Hadley agrees and says this distribution shuffle could be “a challenge to program.” He explains that an overall cap on an account, rather than an annual cap, is one that sponsors and recordkeepers are not accustomed to implementing.
SECURE 2.0 also prohibits highly compensated employees, as defined by the IRS, from contributing to sidecar accounts.
Tim Rouse, the executive director of the SPARK Institute, says this will likely be the greatest challenge to recordkeepers, since they do not have the needed payroll information to determine who counts as highly compensated and who does not. That status is also subject to change, and Rouse says this “could be problematic” and might be something that recordkeepers will have to work with payroll providers directly on to properly administer.
Hadley agrees that tracking highly compensated employee status will be the biggest difficulty from a recordkeeping perspective. He explains that either payroll systems or the recordkeeper will have to have to set up a block in their system to prevent HCEs from setting up sidecar accounts.
According to Hadley, contributions to the sidecar account do count toward the annual retirement deferral limit for 401(k) and 403(b) accounts, which this year is $22,500. This means if a participant put $2,500 in their sidecar, they could only contribute $20,000 to their retirement account.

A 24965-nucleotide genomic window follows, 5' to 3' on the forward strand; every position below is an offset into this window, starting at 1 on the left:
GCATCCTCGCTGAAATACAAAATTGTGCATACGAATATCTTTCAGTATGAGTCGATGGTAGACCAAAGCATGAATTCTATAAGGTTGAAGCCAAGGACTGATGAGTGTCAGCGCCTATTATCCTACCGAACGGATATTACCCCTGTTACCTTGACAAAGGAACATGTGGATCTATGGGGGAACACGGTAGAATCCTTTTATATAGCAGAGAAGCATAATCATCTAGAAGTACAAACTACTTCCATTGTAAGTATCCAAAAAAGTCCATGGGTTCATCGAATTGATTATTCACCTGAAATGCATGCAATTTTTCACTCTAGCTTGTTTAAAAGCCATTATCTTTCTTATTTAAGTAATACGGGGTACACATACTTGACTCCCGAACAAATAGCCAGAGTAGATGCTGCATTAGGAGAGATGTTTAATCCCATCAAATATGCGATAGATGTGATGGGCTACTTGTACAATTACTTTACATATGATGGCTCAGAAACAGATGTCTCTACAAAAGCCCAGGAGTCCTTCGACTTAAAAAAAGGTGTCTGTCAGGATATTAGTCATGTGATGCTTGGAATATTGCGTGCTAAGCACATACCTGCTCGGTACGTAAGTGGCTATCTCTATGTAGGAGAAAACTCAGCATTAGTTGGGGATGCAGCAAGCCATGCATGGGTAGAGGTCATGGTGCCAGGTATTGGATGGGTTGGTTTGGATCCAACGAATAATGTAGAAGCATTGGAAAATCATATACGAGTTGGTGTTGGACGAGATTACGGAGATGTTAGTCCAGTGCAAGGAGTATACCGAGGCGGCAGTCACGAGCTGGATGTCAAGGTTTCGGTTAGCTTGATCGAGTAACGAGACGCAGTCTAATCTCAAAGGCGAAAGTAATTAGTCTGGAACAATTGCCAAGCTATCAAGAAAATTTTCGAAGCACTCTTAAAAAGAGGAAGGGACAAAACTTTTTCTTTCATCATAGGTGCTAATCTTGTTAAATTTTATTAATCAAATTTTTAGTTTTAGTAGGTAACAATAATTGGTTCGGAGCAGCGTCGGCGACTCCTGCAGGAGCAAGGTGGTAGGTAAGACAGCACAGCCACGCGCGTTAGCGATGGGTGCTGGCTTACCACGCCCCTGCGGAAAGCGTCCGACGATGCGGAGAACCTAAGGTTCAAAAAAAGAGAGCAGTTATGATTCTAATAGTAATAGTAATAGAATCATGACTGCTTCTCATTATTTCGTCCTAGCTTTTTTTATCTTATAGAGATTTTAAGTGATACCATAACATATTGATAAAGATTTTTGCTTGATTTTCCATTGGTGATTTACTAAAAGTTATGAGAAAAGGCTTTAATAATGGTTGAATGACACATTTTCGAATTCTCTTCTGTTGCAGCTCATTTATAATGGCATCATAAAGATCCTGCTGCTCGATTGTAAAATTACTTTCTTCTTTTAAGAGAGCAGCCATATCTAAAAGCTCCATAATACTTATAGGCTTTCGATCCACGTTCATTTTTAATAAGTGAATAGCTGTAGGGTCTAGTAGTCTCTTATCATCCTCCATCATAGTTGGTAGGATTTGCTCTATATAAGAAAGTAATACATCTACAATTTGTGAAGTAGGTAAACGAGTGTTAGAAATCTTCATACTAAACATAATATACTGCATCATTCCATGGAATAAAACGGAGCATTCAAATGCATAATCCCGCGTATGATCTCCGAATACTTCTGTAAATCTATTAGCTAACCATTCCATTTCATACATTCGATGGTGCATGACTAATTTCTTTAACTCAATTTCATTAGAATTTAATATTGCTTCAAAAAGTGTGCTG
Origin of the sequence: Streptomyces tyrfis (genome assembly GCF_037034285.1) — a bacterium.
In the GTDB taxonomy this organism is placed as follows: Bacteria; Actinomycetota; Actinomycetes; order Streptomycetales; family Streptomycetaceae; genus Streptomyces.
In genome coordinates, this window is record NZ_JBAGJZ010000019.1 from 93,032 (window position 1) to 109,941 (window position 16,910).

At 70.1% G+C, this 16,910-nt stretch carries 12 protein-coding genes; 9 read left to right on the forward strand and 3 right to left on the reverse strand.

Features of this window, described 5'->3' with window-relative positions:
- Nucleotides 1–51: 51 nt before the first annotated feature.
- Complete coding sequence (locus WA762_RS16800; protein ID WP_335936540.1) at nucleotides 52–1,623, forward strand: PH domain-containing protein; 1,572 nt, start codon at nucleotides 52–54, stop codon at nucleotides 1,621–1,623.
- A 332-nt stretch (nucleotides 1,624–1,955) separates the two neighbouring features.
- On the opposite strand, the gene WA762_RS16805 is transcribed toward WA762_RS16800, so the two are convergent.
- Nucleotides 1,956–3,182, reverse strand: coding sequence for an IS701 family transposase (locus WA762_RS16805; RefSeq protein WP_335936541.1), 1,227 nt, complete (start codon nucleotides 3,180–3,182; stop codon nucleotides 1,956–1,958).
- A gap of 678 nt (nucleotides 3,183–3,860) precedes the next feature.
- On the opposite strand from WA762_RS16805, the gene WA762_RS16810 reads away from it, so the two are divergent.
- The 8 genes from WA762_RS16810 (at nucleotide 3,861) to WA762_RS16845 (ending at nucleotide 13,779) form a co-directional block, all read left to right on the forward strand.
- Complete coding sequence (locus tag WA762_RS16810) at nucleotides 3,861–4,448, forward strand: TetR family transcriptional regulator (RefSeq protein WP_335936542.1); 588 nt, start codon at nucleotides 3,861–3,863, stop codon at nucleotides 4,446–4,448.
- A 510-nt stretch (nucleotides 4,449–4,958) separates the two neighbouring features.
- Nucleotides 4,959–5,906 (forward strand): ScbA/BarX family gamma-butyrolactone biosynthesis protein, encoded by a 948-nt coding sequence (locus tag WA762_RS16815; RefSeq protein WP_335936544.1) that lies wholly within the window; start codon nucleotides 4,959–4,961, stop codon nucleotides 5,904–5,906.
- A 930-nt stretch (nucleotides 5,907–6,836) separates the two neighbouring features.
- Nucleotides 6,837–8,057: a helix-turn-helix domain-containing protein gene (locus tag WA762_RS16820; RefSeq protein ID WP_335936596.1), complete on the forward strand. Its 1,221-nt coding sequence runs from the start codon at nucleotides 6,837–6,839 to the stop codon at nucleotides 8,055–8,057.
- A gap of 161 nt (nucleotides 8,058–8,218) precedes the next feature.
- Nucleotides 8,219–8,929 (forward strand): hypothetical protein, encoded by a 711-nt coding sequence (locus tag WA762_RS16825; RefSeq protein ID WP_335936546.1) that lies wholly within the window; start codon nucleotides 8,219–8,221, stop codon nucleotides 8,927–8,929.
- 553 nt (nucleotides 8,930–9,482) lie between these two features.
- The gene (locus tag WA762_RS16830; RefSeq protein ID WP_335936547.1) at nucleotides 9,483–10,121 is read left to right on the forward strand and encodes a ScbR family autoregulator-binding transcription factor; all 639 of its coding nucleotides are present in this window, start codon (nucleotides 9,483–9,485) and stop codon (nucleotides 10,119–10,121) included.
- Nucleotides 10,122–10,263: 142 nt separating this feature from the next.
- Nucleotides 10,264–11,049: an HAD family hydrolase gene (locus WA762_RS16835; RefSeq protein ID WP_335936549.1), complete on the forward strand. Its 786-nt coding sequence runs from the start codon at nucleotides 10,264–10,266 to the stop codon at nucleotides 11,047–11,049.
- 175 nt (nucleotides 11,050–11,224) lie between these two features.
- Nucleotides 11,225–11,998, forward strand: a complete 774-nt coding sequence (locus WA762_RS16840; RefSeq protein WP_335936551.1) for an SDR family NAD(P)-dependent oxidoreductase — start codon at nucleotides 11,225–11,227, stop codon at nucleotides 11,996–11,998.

SECURE 2.0 also says that plan sponsors may have reasonable regulations to prevent participants from contributing to their sidecar account merely to get matching contributions to their retirement account, then immediately withdrawing their own contribution. The industry will likely need additional regulatory guidance on this, according to Hadley.
A second provision of the new law would permit participants to withdraw up to $1,000 in a year from their retirement account to pay for an emergency. They must repay the $1,000 within three years in order to withdraw in this manner again, and they may repay the account through ordinary deferrals. A sponsor may rely on participant self-certification that they are using the money for an emergency.
Hadley explains that this provision is “much more open” than hardship withdrawals, as there is no requirement that the amount withdrawn equal the amount needed, and the plan itself it not required to check that the amount was indeed spent on an emergency. Some participants may withdraw for items that others might not consider a true emergency.
Though there is some potential for abuse, Hadley explains that this is “better than the alternative,” whereby a participant in an emergency has to go through a tedious verification process just to withdraw $1,000 or less.
Hadley expects that many recordkeepers will not be in a position to offer these provisions by 2024, when they are permitted, because they are not the main priority for either recordkeepers or plan sponsors, and the provisions create a number of challenges which will require regulatory guidance.